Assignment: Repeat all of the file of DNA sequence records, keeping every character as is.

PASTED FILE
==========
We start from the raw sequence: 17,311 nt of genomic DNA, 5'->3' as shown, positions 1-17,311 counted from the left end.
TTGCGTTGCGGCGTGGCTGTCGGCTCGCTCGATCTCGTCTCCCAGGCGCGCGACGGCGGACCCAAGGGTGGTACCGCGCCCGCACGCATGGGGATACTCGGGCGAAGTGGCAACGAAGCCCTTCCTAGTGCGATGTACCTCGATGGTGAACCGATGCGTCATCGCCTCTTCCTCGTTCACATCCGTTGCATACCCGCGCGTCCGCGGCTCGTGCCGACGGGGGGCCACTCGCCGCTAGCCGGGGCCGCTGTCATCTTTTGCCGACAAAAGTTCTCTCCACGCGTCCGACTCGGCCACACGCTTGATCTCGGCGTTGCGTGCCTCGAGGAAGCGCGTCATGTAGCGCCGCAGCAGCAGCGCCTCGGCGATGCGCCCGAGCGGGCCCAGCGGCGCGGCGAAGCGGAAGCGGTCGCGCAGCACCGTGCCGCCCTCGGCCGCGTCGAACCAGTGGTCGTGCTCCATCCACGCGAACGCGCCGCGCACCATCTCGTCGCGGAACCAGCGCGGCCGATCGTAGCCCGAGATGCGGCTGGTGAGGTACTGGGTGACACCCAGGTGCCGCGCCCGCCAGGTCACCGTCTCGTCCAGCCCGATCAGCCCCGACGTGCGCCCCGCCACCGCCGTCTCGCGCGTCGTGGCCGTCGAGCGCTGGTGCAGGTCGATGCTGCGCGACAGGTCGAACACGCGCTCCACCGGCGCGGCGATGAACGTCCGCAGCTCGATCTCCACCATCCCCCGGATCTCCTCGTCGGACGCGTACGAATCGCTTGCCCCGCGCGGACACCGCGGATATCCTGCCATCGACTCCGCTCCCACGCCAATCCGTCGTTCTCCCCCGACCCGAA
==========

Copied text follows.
We start from the raw sequence: 17,311 nt of genomic DNA, 5'->3' as shown, positions 1-17,311 counted from the left end.
TTGCGTTGCGGCGTGGCTGTCGGCTCGCTCGATCTCGTCTCCCAGGCGCGCGACGGCGGACCCAAGGGTGGTACCGCGCCCGCACGCATGGGGATACTCGGGCGAAGTGGCAACGAAGCCCTTCCTAGTGCGATGTACCTCGATGGTGAACCGATGCGTCATCGCCTCTTCCTCGTTCACATCCGTTGCATACCCGCGCGTCCGCGGCTCGTGCCGACGGGGGGCCACTCGCCGCTAGCCGGGGCCGCTGTCATCTTTTGCCGACAAAAGTTCTCTCCACGCGTCCGACTCGGCCACACGCTTGATCTCGGCGTTGCGTGCCTCGAGGAAGCGCGTCATGTAGCGCCGCAGCAGCAGCGCCTCGGCGATGCGCCCGAGCGGGCCCAGCGGCGCGGCGAAGCGGAAGCGGTCGCGCAGCACCGTGCCGCCCTCGGCCGCGTCGAACCAGTGGTCGTGCTCCATCCACGCGAACGCGCCGCGCACCATCTCGTCGCGGAACCAGCGCGGCCGATCGTAGCCCGAGATGCGGCTGGTGAGGTACTGGGTGACACCCAGGTGCCGCGCCCGCCAGGTCACCGTCTCGTCCAGCCCGATCAGCCCCGACGTGCGCCCCGCCACCGCCGTCTCGCGCGTCGTGGCCGTCGAGCGCTGGTGCAGGTCGATGCTGCGCGACAGGTCGAACACGCGCTCCACCGGCGCGGCGATGAACGTCCGCAGCTCGATCTCCACCATCCCCCGGATCTCCTCGTCGGACGCGTACGAATCGCTTGCCCCGCGCGGACACCGCGGATATCCTGCCATCGACTCCGCTCCCACGCCAATCCGTCGTTCTCCCCCGACCCGAA